The Writer’s Compass by Nancy Ellen Dodd

2 Voice Challenges:

  1. Your characters must have such distinct voices and speech patterns that if I were to take the dialogue tags out of your scenes, I could tell exactly who is speaking.
  2. When I pick up a book with the cover ripped off and no name on the pages, I should be able to read a paragraph and identify you as the author.

Writing Irresistible Kidlit by Mary Kole

You’re after a particular, distinctive verbalization construct that perfectly conveys how he views the world and how his mind works.

Plot Versus Character by Jeff Gerke

Kristi is the author of KARMA KHULLAR’S MUSTACHE out with S&S BFYR August 2017. She is repped by Patricia Nelson at Marsal Lyon Literary Agency.

Book Marketing Part 2: Your Mailing List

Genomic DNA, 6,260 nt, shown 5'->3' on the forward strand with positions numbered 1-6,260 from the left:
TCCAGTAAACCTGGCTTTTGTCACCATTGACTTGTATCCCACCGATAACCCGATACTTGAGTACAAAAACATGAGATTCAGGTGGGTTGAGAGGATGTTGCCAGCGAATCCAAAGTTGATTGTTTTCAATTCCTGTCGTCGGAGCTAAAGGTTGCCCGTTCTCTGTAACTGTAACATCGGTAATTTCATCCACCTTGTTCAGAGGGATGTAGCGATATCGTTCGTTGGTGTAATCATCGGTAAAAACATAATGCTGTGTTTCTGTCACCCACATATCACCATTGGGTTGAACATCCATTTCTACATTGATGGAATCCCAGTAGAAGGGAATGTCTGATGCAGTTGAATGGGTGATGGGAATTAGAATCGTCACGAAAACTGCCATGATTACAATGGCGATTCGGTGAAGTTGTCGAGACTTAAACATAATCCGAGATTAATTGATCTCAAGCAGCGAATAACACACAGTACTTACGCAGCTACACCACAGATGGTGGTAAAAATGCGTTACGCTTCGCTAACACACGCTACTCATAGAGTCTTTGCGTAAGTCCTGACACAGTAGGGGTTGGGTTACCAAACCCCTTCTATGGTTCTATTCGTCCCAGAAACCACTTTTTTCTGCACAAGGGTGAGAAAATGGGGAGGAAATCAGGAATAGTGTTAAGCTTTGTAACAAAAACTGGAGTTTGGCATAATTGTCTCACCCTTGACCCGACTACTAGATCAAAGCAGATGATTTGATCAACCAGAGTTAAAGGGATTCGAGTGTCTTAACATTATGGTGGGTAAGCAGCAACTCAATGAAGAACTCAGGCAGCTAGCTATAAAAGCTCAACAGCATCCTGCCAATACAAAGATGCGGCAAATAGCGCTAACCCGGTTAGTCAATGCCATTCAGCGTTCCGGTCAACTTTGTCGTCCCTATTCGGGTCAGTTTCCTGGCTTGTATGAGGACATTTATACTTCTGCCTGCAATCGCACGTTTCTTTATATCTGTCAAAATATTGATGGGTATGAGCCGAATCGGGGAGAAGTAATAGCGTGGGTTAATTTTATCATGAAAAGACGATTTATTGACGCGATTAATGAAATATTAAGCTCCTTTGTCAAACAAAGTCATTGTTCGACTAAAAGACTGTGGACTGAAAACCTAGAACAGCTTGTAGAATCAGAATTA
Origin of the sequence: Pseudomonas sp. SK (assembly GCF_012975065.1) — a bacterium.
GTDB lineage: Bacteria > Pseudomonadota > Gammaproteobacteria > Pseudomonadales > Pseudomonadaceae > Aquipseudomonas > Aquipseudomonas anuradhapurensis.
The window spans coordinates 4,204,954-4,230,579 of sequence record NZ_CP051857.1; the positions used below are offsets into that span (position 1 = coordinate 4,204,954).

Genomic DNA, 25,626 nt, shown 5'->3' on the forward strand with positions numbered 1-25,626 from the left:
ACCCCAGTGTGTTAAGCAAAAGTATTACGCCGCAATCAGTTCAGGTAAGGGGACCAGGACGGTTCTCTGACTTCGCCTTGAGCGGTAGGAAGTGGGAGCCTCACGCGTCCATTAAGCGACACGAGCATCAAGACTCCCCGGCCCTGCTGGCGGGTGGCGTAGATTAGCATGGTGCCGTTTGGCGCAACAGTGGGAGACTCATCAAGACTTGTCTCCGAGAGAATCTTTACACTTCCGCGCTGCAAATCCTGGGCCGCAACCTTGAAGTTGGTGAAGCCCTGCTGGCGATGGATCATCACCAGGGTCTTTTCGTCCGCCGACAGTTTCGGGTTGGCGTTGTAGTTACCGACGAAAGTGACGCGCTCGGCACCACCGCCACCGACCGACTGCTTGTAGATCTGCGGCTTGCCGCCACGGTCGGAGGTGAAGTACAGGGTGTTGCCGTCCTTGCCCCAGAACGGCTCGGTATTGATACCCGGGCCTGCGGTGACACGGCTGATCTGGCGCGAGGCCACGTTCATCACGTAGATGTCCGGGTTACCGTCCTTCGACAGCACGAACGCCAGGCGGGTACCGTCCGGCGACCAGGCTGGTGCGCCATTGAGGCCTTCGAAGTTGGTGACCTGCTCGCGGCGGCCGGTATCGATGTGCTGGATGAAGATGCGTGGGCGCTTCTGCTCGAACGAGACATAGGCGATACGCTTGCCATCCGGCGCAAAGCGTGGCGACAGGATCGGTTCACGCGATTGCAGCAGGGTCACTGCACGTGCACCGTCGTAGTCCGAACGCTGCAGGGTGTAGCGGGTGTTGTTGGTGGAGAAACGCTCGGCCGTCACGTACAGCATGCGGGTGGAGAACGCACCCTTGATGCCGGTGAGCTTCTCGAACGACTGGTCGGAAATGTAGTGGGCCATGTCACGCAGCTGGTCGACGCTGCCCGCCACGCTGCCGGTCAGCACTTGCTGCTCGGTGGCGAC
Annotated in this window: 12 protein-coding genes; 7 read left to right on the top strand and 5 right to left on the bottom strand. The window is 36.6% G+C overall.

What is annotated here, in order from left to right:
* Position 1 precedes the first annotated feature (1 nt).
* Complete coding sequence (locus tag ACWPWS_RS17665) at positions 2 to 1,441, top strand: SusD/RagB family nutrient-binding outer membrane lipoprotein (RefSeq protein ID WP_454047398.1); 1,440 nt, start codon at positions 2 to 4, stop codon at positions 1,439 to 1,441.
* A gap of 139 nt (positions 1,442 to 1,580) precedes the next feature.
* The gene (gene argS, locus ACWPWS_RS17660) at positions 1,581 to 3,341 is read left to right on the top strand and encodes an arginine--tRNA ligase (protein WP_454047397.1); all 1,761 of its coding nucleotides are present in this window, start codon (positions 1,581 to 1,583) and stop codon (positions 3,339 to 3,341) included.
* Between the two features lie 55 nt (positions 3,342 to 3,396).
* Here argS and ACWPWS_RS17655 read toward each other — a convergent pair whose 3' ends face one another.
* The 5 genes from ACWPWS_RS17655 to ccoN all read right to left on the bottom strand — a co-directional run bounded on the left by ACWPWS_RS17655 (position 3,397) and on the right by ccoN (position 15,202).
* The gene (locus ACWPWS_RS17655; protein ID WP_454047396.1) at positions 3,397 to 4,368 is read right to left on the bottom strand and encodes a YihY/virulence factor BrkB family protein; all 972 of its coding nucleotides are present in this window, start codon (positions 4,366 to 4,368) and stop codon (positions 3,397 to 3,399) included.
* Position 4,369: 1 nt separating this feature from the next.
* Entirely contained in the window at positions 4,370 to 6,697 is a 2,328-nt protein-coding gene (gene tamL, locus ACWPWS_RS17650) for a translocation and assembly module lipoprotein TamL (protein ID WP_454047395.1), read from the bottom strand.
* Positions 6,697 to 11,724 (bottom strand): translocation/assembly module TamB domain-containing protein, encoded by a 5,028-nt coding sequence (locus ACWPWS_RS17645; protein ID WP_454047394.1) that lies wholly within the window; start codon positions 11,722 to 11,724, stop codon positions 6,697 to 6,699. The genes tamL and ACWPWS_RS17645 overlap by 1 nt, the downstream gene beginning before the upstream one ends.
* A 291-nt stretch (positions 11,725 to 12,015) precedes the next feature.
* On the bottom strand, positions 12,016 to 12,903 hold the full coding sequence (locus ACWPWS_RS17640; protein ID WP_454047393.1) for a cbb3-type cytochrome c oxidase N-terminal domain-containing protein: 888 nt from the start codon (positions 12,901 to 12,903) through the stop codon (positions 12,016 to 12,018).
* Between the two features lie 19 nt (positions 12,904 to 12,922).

Last month, I talked about how to build your platform: http://thewingedpen.com/book-marketing-p…re-your-best-bet/. This month, I will talk about how you can bait your readership further.

A sale funnel will turn an indifferent audience into a warm audience. Your audience is made out of readers and writers like you. Think of your future audience not as potential buyers, but as a group of people who love the same things as you, as people from your tribe and your community.

Be of service to them before you push a price tag into their hands.

Your readers are waiting to discover you. They are! They would love to discover the next best writer. They are waiting to read amazing novels. They are ready to invest in the series they love.

Your funnel sale will help readers not only discover your books,.but also know more about you and ultimately develop a trust.